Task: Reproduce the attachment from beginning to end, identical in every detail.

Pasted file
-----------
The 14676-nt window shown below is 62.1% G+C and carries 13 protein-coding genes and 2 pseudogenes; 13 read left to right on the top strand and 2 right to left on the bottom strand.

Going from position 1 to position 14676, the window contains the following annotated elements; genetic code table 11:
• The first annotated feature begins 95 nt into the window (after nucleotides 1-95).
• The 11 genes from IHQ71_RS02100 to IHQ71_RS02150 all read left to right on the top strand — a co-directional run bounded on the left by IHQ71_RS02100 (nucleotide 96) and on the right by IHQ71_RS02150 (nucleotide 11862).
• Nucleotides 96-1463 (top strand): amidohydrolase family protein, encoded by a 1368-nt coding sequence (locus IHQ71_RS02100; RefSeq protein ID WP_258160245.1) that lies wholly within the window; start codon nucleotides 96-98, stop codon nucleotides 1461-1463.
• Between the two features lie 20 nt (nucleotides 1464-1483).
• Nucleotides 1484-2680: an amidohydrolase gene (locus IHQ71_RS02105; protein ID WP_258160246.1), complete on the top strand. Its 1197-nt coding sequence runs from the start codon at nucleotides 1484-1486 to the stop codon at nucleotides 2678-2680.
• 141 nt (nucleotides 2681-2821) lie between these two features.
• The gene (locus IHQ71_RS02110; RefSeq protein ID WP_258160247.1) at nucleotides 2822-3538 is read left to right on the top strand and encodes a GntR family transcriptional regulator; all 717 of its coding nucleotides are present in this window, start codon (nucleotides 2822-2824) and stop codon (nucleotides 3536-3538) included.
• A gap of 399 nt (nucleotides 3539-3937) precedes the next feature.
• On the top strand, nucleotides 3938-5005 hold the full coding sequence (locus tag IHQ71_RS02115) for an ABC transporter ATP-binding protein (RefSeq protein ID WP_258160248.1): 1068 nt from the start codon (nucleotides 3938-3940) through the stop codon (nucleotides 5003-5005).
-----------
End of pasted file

The 14676-nt window shown below is 62.1% G+C and carries 13 protein-coding genes and 2 pseudogenes; 13 read left to right on the top strand and 2 right to left on the bottom strand.

Going from position 1 to position 14676, the window contains the following annotated elements; genetic code table 11:
• The first annotated feature begins 95 nt into the window (after nucleotides 1-95).
• The 11 genes from IHQ71_RS02100 to IHQ71_RS02150 all read left to right on the top strand — a co-directional run bounded on the left by IHQ71_RS02100 (nucleotide 96) and on the right by IHQ71_RS02150 (nucleotide 11862).
• Nucleotides 96-1463 (top strand): amidohydrolase family protein, encoded by a 1368-nt coding sequence (locus IHQ71_RS02100; RefSeq protein ID WP_258160245.1) that lies wholly within the window; start codon nucleotides 96-98, stop codon nucleotides 1461-1463.
• Between the two features lie 20 nt (nucleotides 1464-1483).
• Nucleotides 1484-2680: an amidohydrolase gene (locus IHQ71_RS02105; protein ID WP_258160246.1), complete on the top strand. Its 1197-nt coding sequence runs from the start codon at nucleotides 1484-1486 to the stop codon at nucleotides 2678-2680.
• 141 nt (nucleotides 2681-2821) lie between these two features.
• The gene (locus IHQ71_RS02110; RefSeq protein ID WP_258160247.1) at nucleotides 2822-3538 is read left to right on the top strand and encodes a GntR family transcriptional regulator; all 717 of its coding nucleotides are present in this window, start codon (nucleotides 2822-2824) and stop codon (nucleotides 3536-3538) included.
• A gap of 399 nt (nucleotides 3539-3937) precedes the next feature.
• On the top strand, nucleotides 3938-5005 hold the full coding sequence (locus tag IHQ71_RS02115) for an ABC transporter ATP-binding protein (RefSeq protein ID WP_258160248.1): 1068 nt from the start codon (nucleotides 3938-3940) through the stop codon (nucleotides 5003-5005).